Help pack a million meals for struggling seniors on Sept. 11. Volunteer today

AARP The Magazine

Valerie Harper: Fearless, Funny and Footloose

Battling incurable lung cancer, the celebrated TV star proves, with grace and humor, that each day is worth living to the fullest

Valerie Harper and her husband (Jeff Lipsky)

"This diagnosis makes you live one day at a time, and that's what everyone should do," says Valerie Harper, with her husband, Tony Cacciotti. — Jeff Lipsky

Although Cacciotti refused to enter the main funeral home, he toured the property by golf cart. After the management assured him that a bench could be placed graveside so he could sit and visit Harper until both were in the ground, the couple signed up for a double plot. Says Harper, "We have a fabulous view of the Hollywood sign!"

As it turns out, Harper had visited the cemetery decades ago.

The actress, who started her career as a dancer, took ballet lessons in 1950 at a studio near Hollywood Forever; she and a girlfriend once spent an afternoon strolling its gardens. She now could not be more enthusiastic about it being her final resting place: "They've got peacocks," she says. "They're tame and come right up to you."

From her living room couch, Harper imitates the peacock cry in high volume: "Ahhhhhhhhryaa! Ahhhhhhhryaa! And then they open up their enormous tails. It's a life-giving place."

The cancer diagnosis

Harper, who has never smoked, was actually diagnosed with early lung cancer back in 2009. (Her mother, also a nonsmoker, died of the disease.) Harper's surgeon removed a lobe of her lung, and, after repeated scans of her chest came back clear, she kept the diagnosis quiet and went on with her life.

See also: The AARP Brain Health Center

But at the beginning of this year, while rehearsing her Tony-nominated Broadway play, Looped, in New York, Harper suddenly couldn't remember her lines and had trouble speaking. She was rushed to the hospital, where a brain scan revealed a scattering of suspicious cells in her meninges, the thin, Saran Wrap-like layer of tissue that surrounds the brain.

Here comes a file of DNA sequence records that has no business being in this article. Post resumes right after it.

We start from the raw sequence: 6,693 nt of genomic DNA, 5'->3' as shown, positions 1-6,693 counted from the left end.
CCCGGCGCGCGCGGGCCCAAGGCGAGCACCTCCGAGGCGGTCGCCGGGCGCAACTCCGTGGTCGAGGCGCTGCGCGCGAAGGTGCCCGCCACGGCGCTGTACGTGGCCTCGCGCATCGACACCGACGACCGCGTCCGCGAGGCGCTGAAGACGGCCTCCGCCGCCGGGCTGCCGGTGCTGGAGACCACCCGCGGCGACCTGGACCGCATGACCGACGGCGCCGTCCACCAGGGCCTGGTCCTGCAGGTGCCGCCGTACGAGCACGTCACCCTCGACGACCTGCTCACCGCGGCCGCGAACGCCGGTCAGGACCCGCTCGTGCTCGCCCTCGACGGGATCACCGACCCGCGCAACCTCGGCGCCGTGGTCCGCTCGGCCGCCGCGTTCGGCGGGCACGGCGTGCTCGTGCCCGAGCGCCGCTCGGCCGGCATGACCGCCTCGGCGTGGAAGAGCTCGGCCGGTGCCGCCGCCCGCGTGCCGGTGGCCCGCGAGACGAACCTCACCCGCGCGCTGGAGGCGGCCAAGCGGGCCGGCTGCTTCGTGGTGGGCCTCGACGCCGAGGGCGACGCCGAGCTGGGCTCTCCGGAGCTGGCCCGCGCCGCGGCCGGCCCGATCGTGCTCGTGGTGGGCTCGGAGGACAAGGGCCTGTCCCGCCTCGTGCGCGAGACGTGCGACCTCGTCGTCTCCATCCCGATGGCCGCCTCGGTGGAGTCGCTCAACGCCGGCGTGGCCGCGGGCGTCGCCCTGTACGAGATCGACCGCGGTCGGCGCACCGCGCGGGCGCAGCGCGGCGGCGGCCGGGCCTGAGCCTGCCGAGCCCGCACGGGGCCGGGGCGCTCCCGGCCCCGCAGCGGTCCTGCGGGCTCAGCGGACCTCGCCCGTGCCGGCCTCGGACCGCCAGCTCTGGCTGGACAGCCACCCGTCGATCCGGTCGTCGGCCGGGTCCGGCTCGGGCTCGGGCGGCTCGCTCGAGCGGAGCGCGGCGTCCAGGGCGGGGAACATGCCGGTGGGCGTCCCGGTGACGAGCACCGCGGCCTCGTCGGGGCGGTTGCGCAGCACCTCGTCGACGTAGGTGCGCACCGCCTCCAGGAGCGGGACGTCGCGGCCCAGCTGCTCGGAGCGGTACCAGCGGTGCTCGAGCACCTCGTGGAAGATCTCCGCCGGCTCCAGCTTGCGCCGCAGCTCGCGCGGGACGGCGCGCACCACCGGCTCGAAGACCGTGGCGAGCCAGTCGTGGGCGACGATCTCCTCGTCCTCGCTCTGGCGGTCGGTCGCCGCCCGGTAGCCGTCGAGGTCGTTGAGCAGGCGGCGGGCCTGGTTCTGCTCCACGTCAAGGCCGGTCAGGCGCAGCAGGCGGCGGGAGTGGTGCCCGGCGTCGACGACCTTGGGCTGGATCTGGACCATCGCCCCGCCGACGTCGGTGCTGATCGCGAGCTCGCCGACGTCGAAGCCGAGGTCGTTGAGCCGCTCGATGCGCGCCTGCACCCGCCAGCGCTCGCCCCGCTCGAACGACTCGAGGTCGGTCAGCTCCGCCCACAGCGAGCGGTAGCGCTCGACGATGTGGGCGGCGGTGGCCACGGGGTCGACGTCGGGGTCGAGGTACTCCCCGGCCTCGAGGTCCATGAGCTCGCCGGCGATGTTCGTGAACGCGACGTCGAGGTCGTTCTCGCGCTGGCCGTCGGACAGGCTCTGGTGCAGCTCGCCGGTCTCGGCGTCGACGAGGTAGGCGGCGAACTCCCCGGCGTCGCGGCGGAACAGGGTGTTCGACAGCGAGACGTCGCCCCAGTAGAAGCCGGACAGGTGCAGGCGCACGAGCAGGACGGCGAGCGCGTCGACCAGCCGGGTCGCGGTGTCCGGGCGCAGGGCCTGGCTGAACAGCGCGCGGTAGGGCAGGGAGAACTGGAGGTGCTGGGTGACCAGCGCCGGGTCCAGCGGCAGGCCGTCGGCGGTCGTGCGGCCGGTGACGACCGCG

When doctors informed Cacciotti that they suspected Harper was suffering from leptomeningeal carcinomatosis, with an average survival rate of three months, Cacciotti asked their daughter, Cristina, now 30, to give Harper the news.

"Tony just couldn't do it," Harper says. "Cristina doesn't have any hang-ups about death. When my stepmother, whom I love so much, died, Cristina cried, but then said, 'Well, she's gone on. She's in heaven.' Cristina is an old soul."

Next page: Keeping a healthy attitude and living in the moment. »

Topic Alerts

You can get weekly email alerts on the topics below. Just click “Follow.”

Manage Alerts


Please wait...

progress bar, please wait

Tell Us WhatYou Think

Please leave your comment below.


Discounts & Benefits

From companies that meet the high standards of service and quality set by AARP.

Live Nation

Members save 25% or more when buying tickets in groups of four from Ticketmaster.

Cirque Du Soleil

Members save 15-30% on tickets to live Cirque du Soleil shows.

Member Benefit AARP Regal 2

Members pay $8 for Regal ePremiere tickets purchased online. Conditions apply.

Member Benefits

Join or renew today! Members receive exclusive member benefits & affect social change.